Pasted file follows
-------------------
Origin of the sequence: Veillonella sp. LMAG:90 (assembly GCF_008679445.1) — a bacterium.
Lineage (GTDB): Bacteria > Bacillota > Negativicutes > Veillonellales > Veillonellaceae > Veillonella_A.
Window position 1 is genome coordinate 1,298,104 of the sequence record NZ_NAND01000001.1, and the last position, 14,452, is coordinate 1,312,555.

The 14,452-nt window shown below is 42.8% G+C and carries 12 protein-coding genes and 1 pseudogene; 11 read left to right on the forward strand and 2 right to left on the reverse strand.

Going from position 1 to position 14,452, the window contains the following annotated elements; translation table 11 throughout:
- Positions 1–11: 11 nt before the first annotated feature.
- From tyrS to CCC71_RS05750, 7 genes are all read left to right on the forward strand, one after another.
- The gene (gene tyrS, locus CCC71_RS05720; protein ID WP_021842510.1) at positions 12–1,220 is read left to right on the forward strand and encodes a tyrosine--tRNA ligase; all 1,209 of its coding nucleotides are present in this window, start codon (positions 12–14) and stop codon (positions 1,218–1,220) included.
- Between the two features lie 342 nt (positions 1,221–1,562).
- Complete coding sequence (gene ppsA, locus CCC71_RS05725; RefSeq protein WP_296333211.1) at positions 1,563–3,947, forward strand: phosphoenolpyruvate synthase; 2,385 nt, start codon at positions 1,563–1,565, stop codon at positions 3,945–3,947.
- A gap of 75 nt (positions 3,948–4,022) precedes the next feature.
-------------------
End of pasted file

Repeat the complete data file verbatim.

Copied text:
Origin of the sequence: Veillonella sp. LMAG:90 (assembly GCF_008679445.1) — a bacterium.
Lineage (GTDB): Bacteria > Bacillota > Negativicutes > Veillonellales > Veillonellaceae > Veillonella_A.
Window position 1 is genome coordinate 1,298,104 of the sequence record NZ_NAND01000001.1, and the last position, 14,452, is coordinate 1,312,555.

The 14,452-nt window shown below is 42.8% G+C and carries 12 protein-coding genes and 1 pseudogene; 11 read left to right on the forward strand and 2 right to left on the reverse strand.

Going from position 1 to position 14,452, the window contains the following annotated elements; translation table 11 throughout:
- Positions 1–11: 11 nt before the first annotated feature.
- From tyrS to CCC71_RS05750, 7 genes are all read left to right on the forward strand, one after another.
- The gene (gene tyrS, locus CCC71_RS05720; protein ID WP_021842510.1) at positions 12–1,220 is read left to right on the forward strand and encodes a tyrosine--tRNA ligase; all 1,209 of its coding nucleotides are present in this window, start codon (positions 12–14) and stop codon (positions 1,218–1,220) included.
- Between the two features lie 342 nt (positions 1,221–1,562).
- Complete coding sequence (gene ppsA, locus CCC71_RS05725; RefSeq protein WP_296333211.1) at positions 1,563–3,947, forward strand: phosphoenolpyruvate synthase; 2,385 nt, start codon at positions 1,563–1,565, stop codon at positions 3,945–3,947.
- A gap of 75 nt (positions 3,948–4,022) precedes the next feature.